in Defence / Features

The 39's steps...

Posted 27 February 2018 · Add Comment

The Aero L-39 Albatros high-performance jet trainer was created in Czechoslovakia by Aero Vodochody in the 1960s. Alan Warnes looks at how the aircraft is still being used throughout Africa.

Of the 3,600 L-39/L-59ss sold worldwide, just over 400 different L-39 Albatros aircraft have been delivered to Africa, most from the mid-80s onwards.
The last brand new aircraft delivered there were not L-39s, but the more advanced L-59.
The company started to develop a newer fourth-generation trainer – the L-59 Super Albatros – from the original L-39 Albatros in the early-90s. It came with a new integrated weapons delivery and navigation system (WDNS) supplied by US-based Flight Visions.
Having been designed with a slightly different architecture and being heavier than the L-39, the new jet needed more thrust, which led to the 1,680kg Ivchenko AI-25 powerplant being replaced by the 2,100kg Lotarev DV-2.
Aero eventually sold 60 L-59s, with both customers from Africa – 12 L-59Ts went to Tunisia in 1995 and 48 L-59Es to Egypt in 1994/5. These were the last L-39/-59s to be built before the L-159 started rolling off the production line.
The Egyptian aircraft utilised eastern ammunitions, while the Tunisians were designed to use western weapons, like the AIM-9 Sidewinder. Egypt was keen for a new lead-in-fighter trainer for its F-16 and Mirage 2000 fleet and purchased a large number of L-59Es. Unfortunately, its 48 jets were grounded in or around 1999, due to alleged engine issues. They have remained stored ever since.
Tunisia’s 12 L-59Ts, which were ordered in 1994, are used for advanced pilot training and weapons training, although they are also used as armed patrol aircraft. They fulfilled this role during the Libyan revolution in 2011 and have also been involved in reconnaissance, counter-insurgency and air support missions for Tunisian ground forces.
During 2014-16, six Tunisian aircraft were overhauled at Aero Vodochody. Milos Trnobransky, Aero’s head of engineering said: “They were put through standard general overhaul; there was no mid-life update. Each overhaul took about 10-11 months.”
More L-39s were sold to African nations after the L-59 deals, but they came from surplus stock. Algeria took delivery of 17 L-39ZAs between 2002-04, but these were originally destined for Nigeria, while Yemen purchased 12 L-39Cs in 2001 that were originally ordered by the USSR in 1999/2000 but never acquired in the wake of Czechoslovakia’s 1989 Velvet Revolution.
When Algeria took the delivery of the 17 new aircraft, the country had about seven existing L-39Cs, and 32 L-39ZA-1s, which had Russian avionics. The newer L-39ZAs were the -4 variant, which boasted the same fuselage and systems but western avionics.
In 2013, Aero signed a contract to overhaul the 15 surviving L-39ZA-4s, as well as two L-39Cs.
Aero’s support of the Algerian Air Force L-39 fleet is a prime example of how it has improved its customer support in recent years. Pavel Sedlacek, Algeria project manager said: “We have a follow-on service and support (FOSS) contract for delivery of spare parts and services in Algeria. We have also sent technical staff to Tafraoui to extend the service life of the 14 L-39ZA-1s of 30+ delivered. Two ZA-1s will also be upgraded next year with western avionics.”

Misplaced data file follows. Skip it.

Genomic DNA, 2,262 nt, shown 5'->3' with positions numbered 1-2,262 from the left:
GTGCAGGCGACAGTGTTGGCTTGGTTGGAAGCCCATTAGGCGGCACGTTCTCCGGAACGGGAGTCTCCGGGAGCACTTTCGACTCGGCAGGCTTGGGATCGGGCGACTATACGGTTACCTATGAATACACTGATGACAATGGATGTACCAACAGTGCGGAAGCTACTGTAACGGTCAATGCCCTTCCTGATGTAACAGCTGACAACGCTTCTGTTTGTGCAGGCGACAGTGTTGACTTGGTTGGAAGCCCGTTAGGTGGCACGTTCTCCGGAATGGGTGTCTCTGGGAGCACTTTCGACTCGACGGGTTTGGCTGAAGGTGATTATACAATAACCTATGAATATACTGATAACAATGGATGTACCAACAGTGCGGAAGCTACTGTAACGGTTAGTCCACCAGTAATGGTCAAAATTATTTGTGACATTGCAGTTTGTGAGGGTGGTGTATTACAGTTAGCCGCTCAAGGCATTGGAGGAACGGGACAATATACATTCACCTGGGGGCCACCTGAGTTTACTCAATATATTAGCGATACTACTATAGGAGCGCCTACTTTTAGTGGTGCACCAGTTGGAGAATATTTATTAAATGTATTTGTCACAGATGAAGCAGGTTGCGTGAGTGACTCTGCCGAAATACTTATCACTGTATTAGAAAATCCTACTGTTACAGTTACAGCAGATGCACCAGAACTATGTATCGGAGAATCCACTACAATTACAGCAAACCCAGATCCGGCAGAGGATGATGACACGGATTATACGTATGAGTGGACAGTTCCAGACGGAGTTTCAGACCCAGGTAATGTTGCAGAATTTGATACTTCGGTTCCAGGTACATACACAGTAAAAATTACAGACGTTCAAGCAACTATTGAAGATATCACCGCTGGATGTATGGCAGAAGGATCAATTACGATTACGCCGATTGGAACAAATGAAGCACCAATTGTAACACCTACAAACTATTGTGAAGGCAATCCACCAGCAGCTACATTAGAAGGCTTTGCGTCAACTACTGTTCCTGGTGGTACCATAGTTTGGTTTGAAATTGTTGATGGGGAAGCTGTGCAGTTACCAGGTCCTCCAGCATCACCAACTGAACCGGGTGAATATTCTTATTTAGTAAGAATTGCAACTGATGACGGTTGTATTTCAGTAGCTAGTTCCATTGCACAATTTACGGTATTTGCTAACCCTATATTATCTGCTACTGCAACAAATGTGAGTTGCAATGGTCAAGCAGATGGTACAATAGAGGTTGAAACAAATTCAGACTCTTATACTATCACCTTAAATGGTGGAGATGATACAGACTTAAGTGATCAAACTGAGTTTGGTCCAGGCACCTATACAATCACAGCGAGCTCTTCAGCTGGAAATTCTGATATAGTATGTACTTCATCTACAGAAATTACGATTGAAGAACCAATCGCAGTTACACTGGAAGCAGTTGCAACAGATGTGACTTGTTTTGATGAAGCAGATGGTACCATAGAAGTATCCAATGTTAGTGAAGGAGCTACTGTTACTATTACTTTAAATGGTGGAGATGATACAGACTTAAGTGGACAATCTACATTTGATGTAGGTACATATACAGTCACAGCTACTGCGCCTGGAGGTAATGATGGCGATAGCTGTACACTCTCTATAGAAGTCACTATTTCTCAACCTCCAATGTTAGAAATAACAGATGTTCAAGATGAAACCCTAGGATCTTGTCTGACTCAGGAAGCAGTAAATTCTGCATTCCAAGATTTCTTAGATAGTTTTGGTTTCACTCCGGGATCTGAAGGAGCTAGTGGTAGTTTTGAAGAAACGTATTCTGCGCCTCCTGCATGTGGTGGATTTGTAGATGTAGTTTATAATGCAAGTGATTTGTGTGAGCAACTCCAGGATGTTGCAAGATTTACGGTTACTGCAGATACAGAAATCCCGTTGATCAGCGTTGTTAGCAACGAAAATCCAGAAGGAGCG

Libya was easily the biggest customer of the L-39, although Colonel Gaddafi liked to donate them to other allied forces whenever he could. In the wake of the Libyan war, most Libyan Air Force L-39s have been split between the two warring factions, although most are grounded.
Aero is also discussing with Nigeria how it can provide after-service support of its fleet of around 19 L-39s, although at the moment there is only a handful currently airworthy.
Several other air forces in Africa continue with the L-39. Angola has about six L-39Cs operational; Ethiopia has around 30 with only half operational; Uganda about six operational of its 14 L-39ZA/ZOs.
Several other countries have operated the Albatros, but the majority are all grounded.
 

* required field

Post a comment

Other Stories
Advertisement
Latest News

Airlines, finance, Airbus, Boeing feel the worst of coronavirus-linked economic turbulence

Airlines, aviation financing and plane makers – inherently vulnerable to the economic side-effects of a potential pandemic - faced challenges as the year began, ensuring they are now at growing risk of severe coronavirus-related

Comair releases interim results showing loss

South African airline Comair Limited has reported a headline loss of R564 million in its interim results for the six months ending on 31 December 2019.

Air Senegal to launch London Stansted to Dakar direct flights

Air Senegal is to launch a direct service operating between London Stansted and Dakar this summer.

Air Côte d’Ivoire boosts passenger experience offering with SITAONAIR

Ivory Coast carrier Air Côte d’Ivoire is extending its relationship with trusted inflight connectivity partner SITAONAIR across its new fleet of A320neo aircraft, enabling enhanced levels of passenger satisfaction.

Aviationfly.com launches Middle East, Africa and Asia pilot school directory

Aviationfly.com, a comprehensive directory of nearly 250 flight schools across the Middle East, Africa and Asia has formally launched – providing those wishing to become a pilot with an unrivalled resource to help them kickstart their

$1.8bn Russian fighter deal for Algeria

A $1.8 billion order for 30 Russian aircraft will take Algeria’s fighter fleet numbers up to 74 – sufficient for six squadrons. Jon Lake reports.

AVAFA20SK2207050320
See us at
AVMENA20 BT1309100620AVAFA20BT2207050320